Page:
Some Ethiopians reject this interpretation, and Belcher’s website includes a page devoted to the “Controversy over Sexuality in the Gadla Walatta Petros.”

The church that Walatta Petros served was one of the earliest forms of Christianity, the Ethiopian Tewahedo Orthodox Church. It was established officially in the fourth century but may trace its roots back to the Ethiopian eunuch who was baptized by Philip in the New Testament. There were only a few such pre-colonial Christian churches in the world.

During Walatta Petros’ lifetime, Jesuit missionaries came from Portugal and tried to convert the Ethiopians to Roman Catholicism. The Ethiopians found heresy in some Catholic doctrines, such as Original Sin. Instead the Ethiopians believed in transformation of human beings by grace. Walatta Petros led a successful nonviolent movement that expelled out the Jesuits in 1632 and preserved Ethiopia's ancient form of Christianity.

In addition her biography describes how she founded seven religious communities -- the first in Sudan and the rest around Ethiopia’s large Lake Ṭana.

The account also humanizes the saint with lively dialogue and colorful details from daily life. Some chapter titles reveal that conflicts similar to those encountered by women church leaders today. such as “Male Leaders Work Against Our Mother” and “Envious Monks Attack Our Mother’s Authority.”

Christ gives Walatta Petros souls in the likeness of crystal vessels (Credit: SLUB Mscr.Dresd.Eb.415.e,2)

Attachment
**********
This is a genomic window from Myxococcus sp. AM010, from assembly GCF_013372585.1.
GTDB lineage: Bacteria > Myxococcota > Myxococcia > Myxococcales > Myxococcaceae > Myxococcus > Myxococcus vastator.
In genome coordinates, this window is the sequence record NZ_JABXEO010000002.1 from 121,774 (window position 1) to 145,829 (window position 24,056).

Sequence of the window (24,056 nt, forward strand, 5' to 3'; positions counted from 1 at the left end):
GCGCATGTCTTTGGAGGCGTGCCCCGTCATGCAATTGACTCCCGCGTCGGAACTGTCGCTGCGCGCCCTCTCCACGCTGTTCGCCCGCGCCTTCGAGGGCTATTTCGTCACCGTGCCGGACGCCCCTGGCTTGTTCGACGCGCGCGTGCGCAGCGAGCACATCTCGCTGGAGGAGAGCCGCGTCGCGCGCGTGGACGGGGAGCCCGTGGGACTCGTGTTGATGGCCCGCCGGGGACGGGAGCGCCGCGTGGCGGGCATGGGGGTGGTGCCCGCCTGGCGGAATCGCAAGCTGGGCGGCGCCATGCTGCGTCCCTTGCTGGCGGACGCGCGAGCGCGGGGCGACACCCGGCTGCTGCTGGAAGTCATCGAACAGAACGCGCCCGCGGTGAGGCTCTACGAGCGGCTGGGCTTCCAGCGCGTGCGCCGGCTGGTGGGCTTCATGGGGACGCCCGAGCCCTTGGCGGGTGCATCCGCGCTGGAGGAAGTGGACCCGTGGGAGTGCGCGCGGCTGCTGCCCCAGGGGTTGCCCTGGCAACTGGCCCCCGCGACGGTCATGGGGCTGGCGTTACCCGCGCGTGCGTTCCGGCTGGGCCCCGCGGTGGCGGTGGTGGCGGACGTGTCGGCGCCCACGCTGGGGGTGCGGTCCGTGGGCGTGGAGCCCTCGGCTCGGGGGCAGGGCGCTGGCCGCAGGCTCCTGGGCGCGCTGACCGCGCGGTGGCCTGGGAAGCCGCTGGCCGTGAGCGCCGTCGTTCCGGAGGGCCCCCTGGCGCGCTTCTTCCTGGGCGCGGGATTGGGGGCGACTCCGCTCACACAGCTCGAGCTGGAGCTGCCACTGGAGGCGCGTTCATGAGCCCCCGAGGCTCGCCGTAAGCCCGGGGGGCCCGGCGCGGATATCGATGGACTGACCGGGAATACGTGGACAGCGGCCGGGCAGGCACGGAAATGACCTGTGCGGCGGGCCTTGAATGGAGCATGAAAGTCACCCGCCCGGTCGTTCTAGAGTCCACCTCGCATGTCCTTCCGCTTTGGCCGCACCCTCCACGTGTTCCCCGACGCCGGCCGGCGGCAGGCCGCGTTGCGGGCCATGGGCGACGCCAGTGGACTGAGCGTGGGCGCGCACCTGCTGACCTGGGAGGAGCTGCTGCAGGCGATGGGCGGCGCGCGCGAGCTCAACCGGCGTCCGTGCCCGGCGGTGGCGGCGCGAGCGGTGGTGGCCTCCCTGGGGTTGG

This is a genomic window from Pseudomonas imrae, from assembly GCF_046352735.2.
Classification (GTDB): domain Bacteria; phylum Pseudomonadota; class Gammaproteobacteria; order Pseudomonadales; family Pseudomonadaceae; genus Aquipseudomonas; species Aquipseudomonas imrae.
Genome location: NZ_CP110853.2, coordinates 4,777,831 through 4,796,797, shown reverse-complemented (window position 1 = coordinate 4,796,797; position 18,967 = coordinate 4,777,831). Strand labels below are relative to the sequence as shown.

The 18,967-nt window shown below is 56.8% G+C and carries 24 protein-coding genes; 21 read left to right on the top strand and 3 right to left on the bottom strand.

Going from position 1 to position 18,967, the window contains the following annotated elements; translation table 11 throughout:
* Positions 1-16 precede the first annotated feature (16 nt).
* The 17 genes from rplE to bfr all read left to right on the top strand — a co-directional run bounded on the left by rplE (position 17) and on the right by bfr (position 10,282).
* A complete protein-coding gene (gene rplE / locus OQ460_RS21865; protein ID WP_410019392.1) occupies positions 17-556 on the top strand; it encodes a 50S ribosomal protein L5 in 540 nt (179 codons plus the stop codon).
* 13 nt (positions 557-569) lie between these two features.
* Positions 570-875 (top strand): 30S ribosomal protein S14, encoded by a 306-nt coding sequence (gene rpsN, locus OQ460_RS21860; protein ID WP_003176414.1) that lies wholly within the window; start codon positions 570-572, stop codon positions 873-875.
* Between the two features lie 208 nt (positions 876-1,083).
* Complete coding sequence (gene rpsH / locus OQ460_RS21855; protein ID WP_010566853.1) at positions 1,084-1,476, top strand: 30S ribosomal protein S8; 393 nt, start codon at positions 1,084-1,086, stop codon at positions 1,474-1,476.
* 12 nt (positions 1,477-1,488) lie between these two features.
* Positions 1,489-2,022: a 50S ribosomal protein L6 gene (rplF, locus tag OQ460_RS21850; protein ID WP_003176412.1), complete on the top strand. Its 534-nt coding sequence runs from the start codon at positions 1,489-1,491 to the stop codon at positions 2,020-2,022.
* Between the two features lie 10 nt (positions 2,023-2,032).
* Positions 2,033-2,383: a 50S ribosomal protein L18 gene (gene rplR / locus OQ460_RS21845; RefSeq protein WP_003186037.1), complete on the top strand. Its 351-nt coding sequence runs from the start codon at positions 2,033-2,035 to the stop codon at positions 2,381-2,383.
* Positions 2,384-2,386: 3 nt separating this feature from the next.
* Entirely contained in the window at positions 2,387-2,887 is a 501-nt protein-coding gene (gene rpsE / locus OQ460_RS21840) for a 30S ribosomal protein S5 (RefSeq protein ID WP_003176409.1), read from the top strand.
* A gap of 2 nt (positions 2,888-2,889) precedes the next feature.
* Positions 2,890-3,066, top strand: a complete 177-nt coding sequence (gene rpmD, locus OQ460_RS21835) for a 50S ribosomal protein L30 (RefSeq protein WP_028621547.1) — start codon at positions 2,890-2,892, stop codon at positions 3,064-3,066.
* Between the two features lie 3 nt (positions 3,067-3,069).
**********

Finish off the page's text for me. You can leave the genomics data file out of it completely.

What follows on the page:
There are also charming scenes of Walatta Petros’ spiritual life.  Most dramatic is her debate with Christ when he asks her to care for souls that appear in the form of doves and shining crystal vessels.

After more than two decades as a nun, Walatta Petros fell ill and appointed her long-time companion Eheta Kristos as her successor to head the religious community. Walatta Petros died on Nov. 24, 1642 after a three-month illness. She was 50 years old and had spent 26 years as a nun. Belcher points out in her introduction that their loving bond lasted until death:

“Upon her deathbed, Walatta Petros’ last thoughts and words were about her friend, worrying about how Eheta Kristos would fare without her, saying three times, ‘She will be disconsolate; she has no other hope than me!’”

Ehelta Kristos went on to lead the community for almost seven years until her own death on April 2, 1649.

There are no known images of Eheta Kristos, but she is undoubtedly one of the mourners in the image of the whole community mourning when Walatta Petros died.

The community grieved for Walatta Petros (from Gadla Walatta Petros MS F, image 64)

Death does not end Walatta Petros’ biography, since it also serves as a hagiography. The book continues with 27 miracles that she performed after she departed to eternal life. They include dramatic healings as well as more down-home assistance such as repairing a broken jar of ale and recovering a stolen book of poems.

Belcher, who spent much of her childhood in Ethiopia and Ghana, learned the Gəˁəz language in order to translate the biography known as Gädlä Wälättä P̣eṭros. She and Kleiner also worked on the translation with other experts, including an Ethiopian priest. She is one of the few Westerners who have studied the 340-year-old parchment manuscript, which is housed in a monastery near Lake Tana. Belcher visited local nuns and monks while searching for copies of the manuscript at Ethiopia’s remote monasteries.